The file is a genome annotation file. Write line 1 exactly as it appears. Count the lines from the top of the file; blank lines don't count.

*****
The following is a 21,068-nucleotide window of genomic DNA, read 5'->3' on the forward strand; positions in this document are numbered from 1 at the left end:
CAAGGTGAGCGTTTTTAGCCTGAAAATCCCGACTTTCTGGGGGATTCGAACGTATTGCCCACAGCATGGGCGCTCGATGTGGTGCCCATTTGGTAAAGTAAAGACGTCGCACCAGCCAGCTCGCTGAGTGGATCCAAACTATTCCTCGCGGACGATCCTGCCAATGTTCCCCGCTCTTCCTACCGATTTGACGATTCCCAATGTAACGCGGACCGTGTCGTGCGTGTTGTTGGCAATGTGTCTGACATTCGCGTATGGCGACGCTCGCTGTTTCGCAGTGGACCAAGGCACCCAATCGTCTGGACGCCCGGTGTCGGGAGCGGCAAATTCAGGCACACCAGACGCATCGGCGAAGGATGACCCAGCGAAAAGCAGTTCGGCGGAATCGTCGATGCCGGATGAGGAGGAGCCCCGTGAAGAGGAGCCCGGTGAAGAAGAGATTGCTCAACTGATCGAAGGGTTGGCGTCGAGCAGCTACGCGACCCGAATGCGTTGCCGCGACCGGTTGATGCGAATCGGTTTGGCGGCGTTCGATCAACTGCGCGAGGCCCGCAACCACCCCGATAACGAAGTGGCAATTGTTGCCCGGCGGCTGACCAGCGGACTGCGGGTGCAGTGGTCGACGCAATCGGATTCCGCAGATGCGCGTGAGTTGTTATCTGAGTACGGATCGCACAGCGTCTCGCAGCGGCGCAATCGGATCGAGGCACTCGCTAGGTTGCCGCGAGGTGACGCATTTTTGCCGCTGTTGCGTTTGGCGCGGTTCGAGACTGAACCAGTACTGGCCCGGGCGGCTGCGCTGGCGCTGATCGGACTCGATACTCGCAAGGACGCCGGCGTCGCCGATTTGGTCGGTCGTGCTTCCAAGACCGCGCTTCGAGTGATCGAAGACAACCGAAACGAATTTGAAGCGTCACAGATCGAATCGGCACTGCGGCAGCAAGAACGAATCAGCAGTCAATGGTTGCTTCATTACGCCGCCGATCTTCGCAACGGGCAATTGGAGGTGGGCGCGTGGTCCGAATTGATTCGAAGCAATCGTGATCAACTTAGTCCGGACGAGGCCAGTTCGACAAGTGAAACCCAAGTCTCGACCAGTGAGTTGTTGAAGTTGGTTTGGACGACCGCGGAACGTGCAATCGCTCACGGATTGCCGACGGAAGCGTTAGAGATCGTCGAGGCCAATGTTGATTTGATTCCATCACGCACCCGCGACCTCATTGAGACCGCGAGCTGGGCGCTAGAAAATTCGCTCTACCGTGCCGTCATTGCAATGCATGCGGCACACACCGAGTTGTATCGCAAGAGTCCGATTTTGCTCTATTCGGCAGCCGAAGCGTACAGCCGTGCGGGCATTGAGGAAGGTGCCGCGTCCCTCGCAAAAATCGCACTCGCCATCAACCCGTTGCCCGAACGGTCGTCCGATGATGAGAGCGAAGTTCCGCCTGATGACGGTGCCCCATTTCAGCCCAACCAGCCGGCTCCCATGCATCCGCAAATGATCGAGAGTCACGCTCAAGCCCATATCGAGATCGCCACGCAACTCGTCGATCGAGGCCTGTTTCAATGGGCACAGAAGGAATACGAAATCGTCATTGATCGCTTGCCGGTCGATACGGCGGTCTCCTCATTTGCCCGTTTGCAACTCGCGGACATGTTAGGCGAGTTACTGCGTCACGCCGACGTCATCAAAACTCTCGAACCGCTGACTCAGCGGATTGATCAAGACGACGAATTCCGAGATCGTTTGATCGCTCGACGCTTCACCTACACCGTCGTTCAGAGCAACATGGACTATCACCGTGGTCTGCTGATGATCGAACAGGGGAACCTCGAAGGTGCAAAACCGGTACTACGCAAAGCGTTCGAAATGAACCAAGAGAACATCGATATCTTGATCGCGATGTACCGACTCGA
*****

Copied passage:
The following is a 21,068-nucleotide window of genomic DNA, read 5'->3' on the forward strand; positions in this document are numbered from 1 at the left end: